This guide is not tailored for Hammer newbies, but here are a few guides for them.
A 15 minute video with a general rundown of Hammer fundamentals.
A playlist of Source SDK tutorials that go a little more in depth, including water creation, lighting, skyboxes, and more. Does focus around a newer version of Source SDK, but most still applies to our version of Source.
A wiki dedicated to documenting virtually every entity and fundamental in the SDK. By default, you will also be taken here if you press F1 while in Hammer.
In case you encounter an error when compiling (and you will!), paste your compile log in here and you will be told what borked and what you can do to fix it.
A bunch of decompiles of vanilla NEOTOKYO maps. You can load these into Hammer to learn how maps work, or create your own version of a map.
Recently released method to get Hammer++ working on NEOTOKYO. Hammer++ is a superior version to standard Hammer, with numerous QOL improvements which can save you a LOT of time.
It is strongly recommended that you get a few hours under your belt so you understand Neotokyo's gameplay, and the layouts of some of the more popular maps. Generally, Neotokyo follows the standard 3 lane layout. Teams will spawn in or on the opposite team's capture zone, with the Ghost spawning in various locations around the map.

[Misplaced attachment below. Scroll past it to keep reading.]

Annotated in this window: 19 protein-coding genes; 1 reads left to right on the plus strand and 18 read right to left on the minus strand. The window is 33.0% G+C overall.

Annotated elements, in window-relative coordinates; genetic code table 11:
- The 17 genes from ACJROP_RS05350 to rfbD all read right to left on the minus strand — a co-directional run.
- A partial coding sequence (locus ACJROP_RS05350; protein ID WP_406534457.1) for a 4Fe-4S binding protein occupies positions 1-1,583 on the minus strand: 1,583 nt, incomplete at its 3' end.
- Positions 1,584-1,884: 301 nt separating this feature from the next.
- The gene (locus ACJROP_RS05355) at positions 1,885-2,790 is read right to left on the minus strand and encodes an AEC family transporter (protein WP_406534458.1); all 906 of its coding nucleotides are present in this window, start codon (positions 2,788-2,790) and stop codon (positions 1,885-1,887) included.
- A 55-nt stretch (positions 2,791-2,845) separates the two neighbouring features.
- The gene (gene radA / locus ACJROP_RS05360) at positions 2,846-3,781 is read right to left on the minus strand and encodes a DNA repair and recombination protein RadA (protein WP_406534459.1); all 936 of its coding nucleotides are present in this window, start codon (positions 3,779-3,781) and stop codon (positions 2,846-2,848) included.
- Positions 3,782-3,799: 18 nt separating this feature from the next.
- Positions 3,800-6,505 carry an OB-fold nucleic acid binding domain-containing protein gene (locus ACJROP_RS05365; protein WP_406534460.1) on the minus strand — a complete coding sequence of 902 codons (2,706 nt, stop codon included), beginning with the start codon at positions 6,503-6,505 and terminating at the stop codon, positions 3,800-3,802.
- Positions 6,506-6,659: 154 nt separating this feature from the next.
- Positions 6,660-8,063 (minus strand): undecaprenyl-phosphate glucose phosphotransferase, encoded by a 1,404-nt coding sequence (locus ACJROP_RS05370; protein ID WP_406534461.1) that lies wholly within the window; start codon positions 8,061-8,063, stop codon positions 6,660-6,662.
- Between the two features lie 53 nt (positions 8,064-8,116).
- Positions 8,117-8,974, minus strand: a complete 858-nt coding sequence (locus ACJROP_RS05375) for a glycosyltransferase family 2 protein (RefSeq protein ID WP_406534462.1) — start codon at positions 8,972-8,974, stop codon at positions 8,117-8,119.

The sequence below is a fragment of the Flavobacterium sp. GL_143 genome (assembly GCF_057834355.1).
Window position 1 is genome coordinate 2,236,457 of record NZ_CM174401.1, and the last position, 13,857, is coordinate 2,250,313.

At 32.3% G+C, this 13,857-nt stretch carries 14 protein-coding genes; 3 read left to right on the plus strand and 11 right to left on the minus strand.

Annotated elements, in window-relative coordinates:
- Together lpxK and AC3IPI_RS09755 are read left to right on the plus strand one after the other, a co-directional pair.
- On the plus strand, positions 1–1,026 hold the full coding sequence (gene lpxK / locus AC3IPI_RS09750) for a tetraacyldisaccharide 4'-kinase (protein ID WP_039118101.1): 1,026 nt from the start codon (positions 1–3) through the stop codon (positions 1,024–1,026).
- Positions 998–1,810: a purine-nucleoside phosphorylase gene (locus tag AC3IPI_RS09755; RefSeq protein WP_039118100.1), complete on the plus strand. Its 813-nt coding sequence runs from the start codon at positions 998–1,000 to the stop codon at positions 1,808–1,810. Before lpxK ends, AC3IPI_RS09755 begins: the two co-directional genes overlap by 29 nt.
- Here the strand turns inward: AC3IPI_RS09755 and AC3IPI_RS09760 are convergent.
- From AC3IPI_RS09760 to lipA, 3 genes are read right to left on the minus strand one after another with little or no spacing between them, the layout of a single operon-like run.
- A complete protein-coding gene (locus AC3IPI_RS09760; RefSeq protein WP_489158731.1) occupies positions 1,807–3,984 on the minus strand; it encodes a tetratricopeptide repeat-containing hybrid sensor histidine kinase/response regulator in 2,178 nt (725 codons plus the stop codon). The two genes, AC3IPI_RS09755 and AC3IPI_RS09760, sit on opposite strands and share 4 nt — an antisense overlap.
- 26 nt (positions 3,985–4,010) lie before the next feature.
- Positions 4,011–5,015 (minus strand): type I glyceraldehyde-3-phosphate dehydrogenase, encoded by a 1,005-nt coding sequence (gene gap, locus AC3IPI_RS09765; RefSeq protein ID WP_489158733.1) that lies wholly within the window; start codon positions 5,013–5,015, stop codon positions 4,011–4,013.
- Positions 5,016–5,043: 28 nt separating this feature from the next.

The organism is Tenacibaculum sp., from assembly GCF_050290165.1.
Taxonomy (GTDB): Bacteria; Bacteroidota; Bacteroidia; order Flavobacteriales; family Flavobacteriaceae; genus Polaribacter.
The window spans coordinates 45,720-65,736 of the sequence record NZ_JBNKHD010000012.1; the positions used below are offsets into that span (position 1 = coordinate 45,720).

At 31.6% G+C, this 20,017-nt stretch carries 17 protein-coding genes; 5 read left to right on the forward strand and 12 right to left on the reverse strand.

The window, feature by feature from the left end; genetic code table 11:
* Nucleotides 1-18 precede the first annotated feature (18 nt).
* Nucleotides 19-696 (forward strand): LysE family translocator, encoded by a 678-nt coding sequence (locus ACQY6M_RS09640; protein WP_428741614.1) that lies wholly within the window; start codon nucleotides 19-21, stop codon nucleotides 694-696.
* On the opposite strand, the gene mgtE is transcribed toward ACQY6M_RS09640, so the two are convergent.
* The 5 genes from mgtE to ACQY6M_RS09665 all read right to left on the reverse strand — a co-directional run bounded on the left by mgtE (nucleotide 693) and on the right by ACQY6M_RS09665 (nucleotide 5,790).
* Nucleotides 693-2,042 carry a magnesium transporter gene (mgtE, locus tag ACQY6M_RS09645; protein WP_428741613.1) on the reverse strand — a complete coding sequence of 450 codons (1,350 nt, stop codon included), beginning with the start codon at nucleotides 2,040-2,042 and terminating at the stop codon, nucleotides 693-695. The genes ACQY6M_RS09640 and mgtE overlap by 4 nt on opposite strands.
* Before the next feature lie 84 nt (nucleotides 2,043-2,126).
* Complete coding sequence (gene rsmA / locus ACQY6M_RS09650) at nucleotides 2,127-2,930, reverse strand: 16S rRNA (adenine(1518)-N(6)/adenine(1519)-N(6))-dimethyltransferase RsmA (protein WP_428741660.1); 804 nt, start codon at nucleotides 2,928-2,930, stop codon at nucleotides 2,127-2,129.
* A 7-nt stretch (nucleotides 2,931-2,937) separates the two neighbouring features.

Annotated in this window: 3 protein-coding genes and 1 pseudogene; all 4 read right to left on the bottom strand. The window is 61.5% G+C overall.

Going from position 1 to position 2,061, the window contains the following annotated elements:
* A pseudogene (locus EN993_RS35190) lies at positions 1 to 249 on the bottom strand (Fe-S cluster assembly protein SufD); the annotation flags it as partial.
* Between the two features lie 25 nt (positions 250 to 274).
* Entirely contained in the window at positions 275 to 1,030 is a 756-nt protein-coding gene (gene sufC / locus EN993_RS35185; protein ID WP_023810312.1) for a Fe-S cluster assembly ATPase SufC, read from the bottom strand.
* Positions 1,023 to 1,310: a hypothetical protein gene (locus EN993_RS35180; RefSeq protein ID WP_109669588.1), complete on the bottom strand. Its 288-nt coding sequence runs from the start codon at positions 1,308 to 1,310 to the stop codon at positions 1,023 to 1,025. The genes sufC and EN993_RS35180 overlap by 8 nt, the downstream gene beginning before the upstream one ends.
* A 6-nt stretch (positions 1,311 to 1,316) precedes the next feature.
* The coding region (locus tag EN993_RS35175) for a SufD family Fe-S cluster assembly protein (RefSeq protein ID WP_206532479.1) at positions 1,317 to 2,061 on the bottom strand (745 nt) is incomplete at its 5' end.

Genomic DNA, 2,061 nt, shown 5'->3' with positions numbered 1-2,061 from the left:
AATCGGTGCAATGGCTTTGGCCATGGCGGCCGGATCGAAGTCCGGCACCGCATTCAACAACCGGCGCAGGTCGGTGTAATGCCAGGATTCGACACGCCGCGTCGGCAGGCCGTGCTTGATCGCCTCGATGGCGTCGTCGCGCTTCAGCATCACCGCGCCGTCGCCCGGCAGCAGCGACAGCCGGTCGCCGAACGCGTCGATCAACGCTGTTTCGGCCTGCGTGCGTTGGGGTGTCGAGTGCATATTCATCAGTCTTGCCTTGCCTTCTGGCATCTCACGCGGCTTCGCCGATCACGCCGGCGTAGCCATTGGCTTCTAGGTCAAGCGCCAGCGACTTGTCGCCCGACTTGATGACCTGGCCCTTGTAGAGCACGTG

On Studying Maps
NEOTOKYO maps have different varieties of layout and style. Some are short and compact, others are large and sprawling. You should take note of how things are laid out and placed in different map styles, like how Oilstain has a large meeting point in the center, or how Turmuk has a lower tarmac to avoid sniper fire from the upper tarmac.
Before even opening Hammer, you should first start by drafting a layout on paper before creating a greybox of your level. When drafting the layout, keep things simple and stick to just the three lanes you need to create. Don't bother with super complex flank routes or an impressive vent maze yet, you should only be concerned about adding these complex features when the map may call for it down the line.
A standard NEOTOKYO layout is a three-lane map with varying degrees of verticality. Areas of conflict should take place at least halfway through each of these lanes, with options to rotate into different lanes readily available.